Send to

Choose Destination
Ann N Y Acad Sci. 2002 Apr;958:357-61.

Tumor necrosis factor-alpha allele 2 shows an association with insulin-dependent diabetes mellitus in Latvians.

Author information

Department of Molecular Medicine, Karolinska Institute, Stockholm, Sweden.


Insulin-dependent diabetes mellitus (IDDM) is one of the most common chronic diseases. It is an autoimmune disease. Genes contributing the most for development of IDDM are located on chromosome 6p21.3 in the region called the major histocompatibility complex (MHC). HLA-DQ8/DR4 and DQ2/DR3 have shown positive association with IDDM, while DQ6 has negative association with IDDM in most Caucasian populations. The location of the tumor necrosis factor alpha (TNF-alpha) gene in the MHC suggests the role of TNF in the etiology of IDDM as an autoimmune disease. The TNF region contains several polymorphisms that are associated with different levels of TNF-alpha production and susceptibility to autoimmune and infectious diseases. Ninety-two Latvian IDDM patients corresponding to WHO diagnostic criteria and 107 unrelated age- and sex-matched healthy controls were analyzed for the frequency of TNF-alpha alleles to test the hypothesis that TNF-alpha is associated with IDDM. We found that TNF-alpha microsatellite allele 2 is associated with IDDM, 29/92 (32%), versus 14/107 (13%) in healthy controls. The test of the strongest association of the MICA A5 allele and TNF-alpha allele 2 with IDDM showed that both are independently associated with the disease.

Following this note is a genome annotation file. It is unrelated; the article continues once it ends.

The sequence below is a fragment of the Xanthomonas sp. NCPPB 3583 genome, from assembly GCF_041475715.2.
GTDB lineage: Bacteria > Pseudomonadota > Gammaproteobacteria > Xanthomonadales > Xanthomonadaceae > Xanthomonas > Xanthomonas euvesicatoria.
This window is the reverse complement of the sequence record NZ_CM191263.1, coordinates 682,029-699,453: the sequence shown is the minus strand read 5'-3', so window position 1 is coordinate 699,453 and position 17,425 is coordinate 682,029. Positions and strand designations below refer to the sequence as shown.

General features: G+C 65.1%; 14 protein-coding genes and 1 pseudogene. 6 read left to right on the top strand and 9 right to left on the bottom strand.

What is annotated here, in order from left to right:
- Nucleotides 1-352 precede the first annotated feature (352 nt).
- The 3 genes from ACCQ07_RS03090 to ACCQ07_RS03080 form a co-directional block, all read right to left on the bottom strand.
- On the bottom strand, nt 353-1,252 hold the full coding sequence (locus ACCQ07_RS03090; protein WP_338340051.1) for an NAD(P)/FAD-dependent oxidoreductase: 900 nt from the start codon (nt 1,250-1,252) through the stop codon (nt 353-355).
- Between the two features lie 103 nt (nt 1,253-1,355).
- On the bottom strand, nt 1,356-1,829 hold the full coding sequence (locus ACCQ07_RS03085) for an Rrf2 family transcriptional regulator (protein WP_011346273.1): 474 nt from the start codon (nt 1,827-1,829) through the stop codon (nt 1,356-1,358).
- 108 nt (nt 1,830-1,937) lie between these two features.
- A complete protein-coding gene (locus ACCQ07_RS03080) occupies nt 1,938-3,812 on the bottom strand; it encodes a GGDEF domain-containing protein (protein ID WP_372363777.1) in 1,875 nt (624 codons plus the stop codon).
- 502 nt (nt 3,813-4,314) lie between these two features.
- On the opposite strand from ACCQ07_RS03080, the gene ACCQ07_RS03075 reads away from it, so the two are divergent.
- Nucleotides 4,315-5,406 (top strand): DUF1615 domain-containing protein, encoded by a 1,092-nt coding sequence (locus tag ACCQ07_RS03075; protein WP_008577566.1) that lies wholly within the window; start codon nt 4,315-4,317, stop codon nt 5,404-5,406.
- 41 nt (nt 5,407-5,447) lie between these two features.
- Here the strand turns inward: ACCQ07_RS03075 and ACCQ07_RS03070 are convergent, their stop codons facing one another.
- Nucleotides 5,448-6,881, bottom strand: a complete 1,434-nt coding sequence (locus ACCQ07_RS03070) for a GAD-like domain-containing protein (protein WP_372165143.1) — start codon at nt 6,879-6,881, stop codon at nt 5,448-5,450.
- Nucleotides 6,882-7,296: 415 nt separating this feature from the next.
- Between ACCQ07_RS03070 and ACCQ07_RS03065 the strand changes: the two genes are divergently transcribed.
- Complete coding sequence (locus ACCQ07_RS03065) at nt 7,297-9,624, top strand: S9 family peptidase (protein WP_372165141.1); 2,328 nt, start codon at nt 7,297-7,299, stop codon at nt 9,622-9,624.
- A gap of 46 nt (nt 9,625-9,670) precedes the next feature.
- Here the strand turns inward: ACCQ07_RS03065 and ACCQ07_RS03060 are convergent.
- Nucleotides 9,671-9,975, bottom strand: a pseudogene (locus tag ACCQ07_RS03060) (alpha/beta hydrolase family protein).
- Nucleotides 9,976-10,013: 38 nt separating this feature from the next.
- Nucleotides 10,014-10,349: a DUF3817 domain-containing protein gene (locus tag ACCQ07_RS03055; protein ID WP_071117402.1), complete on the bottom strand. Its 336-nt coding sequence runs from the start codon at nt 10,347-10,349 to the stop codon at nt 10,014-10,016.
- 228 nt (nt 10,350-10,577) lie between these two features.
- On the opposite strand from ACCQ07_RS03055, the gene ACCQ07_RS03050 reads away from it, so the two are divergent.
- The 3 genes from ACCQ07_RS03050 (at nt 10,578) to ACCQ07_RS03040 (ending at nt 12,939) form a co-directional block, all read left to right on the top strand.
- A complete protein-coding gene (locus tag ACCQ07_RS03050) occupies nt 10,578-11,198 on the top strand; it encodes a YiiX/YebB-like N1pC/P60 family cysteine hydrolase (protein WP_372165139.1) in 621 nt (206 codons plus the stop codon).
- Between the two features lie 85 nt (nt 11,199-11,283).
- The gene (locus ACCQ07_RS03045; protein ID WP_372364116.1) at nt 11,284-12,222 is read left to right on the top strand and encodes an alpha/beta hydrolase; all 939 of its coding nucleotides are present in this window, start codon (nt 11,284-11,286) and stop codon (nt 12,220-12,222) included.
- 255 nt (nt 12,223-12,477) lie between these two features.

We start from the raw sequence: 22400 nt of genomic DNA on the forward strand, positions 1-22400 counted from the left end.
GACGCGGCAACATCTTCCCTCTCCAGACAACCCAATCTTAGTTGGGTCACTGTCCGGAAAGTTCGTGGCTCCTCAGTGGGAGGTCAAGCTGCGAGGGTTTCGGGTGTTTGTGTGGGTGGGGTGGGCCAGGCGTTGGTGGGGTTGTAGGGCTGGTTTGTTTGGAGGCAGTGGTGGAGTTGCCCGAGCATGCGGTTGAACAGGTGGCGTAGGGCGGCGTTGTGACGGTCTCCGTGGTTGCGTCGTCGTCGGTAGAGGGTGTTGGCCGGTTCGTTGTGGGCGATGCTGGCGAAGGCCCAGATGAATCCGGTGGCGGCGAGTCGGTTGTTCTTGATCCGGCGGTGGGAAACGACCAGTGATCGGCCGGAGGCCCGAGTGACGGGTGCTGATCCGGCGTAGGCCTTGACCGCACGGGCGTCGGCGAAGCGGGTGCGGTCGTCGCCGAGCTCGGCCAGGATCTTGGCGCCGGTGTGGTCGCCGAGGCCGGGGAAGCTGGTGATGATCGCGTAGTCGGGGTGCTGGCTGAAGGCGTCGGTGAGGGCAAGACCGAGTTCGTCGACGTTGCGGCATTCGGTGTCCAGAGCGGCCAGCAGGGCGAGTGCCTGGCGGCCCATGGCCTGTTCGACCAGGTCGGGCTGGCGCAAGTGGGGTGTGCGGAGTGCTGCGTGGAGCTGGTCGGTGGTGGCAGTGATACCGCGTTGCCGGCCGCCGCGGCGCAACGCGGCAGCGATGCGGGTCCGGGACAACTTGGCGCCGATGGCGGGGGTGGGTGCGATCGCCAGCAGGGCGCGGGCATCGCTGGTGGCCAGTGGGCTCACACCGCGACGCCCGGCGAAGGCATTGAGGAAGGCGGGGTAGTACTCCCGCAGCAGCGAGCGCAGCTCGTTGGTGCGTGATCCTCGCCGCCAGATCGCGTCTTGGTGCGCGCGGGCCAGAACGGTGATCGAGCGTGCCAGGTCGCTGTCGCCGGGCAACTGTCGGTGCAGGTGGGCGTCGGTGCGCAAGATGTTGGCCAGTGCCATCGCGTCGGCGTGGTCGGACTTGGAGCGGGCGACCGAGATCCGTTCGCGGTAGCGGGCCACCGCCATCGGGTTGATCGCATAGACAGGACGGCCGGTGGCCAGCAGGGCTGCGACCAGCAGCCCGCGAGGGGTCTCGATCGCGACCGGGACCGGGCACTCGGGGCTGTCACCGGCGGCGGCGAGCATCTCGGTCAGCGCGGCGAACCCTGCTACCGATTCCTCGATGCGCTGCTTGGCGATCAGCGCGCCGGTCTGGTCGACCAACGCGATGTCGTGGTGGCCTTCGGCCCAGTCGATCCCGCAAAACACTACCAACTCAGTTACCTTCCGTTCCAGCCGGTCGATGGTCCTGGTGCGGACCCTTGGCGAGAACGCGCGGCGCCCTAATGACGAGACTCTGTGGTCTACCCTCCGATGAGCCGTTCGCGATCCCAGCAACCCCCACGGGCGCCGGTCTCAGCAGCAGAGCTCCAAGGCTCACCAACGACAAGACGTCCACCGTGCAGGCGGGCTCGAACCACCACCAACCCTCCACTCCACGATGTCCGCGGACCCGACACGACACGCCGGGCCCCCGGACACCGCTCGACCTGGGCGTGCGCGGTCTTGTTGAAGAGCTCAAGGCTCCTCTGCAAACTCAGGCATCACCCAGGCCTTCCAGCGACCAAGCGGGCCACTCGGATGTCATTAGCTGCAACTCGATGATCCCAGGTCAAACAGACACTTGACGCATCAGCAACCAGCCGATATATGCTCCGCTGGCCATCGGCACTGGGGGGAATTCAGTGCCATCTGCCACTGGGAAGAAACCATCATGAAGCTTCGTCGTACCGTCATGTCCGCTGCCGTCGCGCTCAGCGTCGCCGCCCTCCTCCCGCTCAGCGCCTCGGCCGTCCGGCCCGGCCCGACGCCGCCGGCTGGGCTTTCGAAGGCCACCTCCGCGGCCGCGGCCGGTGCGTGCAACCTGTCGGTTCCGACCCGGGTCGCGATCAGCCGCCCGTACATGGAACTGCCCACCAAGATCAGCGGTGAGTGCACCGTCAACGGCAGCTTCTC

[Indexed for MEDLINE]

Supplemental Content

Full text links

Icon for Wiley
Loading ...
Support Center